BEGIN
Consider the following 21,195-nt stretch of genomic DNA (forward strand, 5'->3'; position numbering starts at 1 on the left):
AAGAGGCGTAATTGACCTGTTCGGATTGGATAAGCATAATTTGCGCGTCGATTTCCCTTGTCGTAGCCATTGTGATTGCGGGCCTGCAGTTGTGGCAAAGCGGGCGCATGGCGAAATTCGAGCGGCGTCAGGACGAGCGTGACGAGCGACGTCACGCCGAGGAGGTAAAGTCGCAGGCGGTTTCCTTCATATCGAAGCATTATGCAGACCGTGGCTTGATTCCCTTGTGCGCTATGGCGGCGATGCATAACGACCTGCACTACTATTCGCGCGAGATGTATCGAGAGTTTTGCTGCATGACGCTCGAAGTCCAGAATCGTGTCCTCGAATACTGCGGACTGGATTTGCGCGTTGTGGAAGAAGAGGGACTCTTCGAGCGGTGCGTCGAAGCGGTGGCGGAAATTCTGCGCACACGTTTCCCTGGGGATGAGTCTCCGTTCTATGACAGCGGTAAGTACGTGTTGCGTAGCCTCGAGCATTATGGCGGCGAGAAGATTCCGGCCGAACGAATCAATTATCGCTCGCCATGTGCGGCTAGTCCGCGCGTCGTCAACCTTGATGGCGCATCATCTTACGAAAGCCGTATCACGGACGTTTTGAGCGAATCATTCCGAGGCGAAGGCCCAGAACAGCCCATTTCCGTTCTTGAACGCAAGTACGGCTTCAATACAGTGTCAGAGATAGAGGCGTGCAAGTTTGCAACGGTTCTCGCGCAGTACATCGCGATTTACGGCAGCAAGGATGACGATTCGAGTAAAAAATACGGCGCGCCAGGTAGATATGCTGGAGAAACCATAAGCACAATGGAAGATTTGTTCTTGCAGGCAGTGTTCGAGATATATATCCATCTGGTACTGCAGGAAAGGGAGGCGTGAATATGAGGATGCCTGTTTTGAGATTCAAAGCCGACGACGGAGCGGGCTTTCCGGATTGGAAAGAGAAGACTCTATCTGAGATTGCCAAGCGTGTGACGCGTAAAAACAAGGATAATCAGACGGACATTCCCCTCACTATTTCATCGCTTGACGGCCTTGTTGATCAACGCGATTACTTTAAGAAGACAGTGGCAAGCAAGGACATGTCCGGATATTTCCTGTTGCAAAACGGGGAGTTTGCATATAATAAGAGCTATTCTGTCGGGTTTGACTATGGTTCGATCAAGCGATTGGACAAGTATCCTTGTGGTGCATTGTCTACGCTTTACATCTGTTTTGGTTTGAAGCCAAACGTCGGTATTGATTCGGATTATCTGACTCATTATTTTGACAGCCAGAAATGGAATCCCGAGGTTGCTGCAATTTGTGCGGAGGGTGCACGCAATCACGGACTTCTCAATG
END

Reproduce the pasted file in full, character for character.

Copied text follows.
Consider the following 21,195-nt stretch of genomic DNA (forward strand, 5'->3'; position numbering starts at 1 on the left):
AAGAGGCGTAATTGACCTGTTCGGATTGGATAAGCATAATTTGCGCGTCGATTTCCCTTGTCGTAGCCATTGTGATTGCGGGCCTGCAGTTGTGGCAAAGCGGGCGCATGGCGAAATTCGAGCGGCGTCAGGACGAGCGTGACGAGCGACGTCACGCCGAGGAGGTAAAGTCGCAGGCGGTTTCCTTCATATCGAAGCATTATGCAGACCGTGGCTTGATTCCCTTGTGCGCTATGGCGGCGATGCATAACGACCTGCACTACTATTCGCGCGAGATGTATCGAGAGTTTTGCTGCATGACGCTCGAAGTCCAGAATCGTGTCCTCGAATACTGCGGACTGGATTTGCGCGTTGTGGAAGAAGAGGGACTCTTCGAGCGGTGCGTCGAAGCGGTGGCGGAAATTCTGCGCACACGTTTCCCTGGGGATGAGTCTCCGTTCTATGACAGCGGTAAGTACGTGTTGCGTAGCCTCGAGCATTATGGCGGCGAGAAGATTCCGGCCGAACGAATCAATTATCGCTCGCCATGTGCGGCTAGTCCGCGCGTCGTCAACCTTGATGGCGCATCATCTTACGAAAGCCGTATCACGGACGTTTTGAGCGAATCATTCCGAGGCGAAGGCCCAGAACAGCCCATTTCCGTTCTTGAACGCAAGTACGGCTTCAATACAGTGTCAGAGATAGAGGCGTGCAAGTTTGCAACGGTTCTCGCGCAGTACATCGCGATTTACGGCAGCAAGGATGACGATTCGAGTAAAAAATACGGCGCGCCAGGTAGATATGCTGGAGAAACCATAAGCACAATGGAAGATTTGTTCTTGCAGGCAGTGTTCGAGATATATATCCATCTGGTACTGCAGGAAAGGGAGGCGTGAATATGAGGATGCCTGTTTTGAGATTCAAAGCCGACGACGGAGCGGGCTTTCCGGATTGGAAAGAGAAGACTCTATCTGAGATTGCCAAGCGTGTGACGCGTAAAAACAAGGATAATCAGACGGACATTCCCCTCACTATTTCATCGCTTGACGGCCTTGTTGATCAACGCGATTACTTTAAGAAGACAGTGGCAAGCAAGGACATGTCCGGATATTTCCTGTTGCAAAACGGGGAGTTTGCATATAATAAGAGCTATTCTGTCGGGTTTGACTATGGTTCGATCAAGCGATTGGACAAGTATCCTTGTGGTGCATTGTCTACGCTTTACATCTGTTTTGGTTTGAAGCCAAACGTCGGTATTGATTCGGATTATCTGACTCATTATTTTGACAGCCAGAAATGGAATCCCGAGGTTGCTGCAATTTGTGCGGAGGGTGCACGCAATCACGGACTTCTCAATG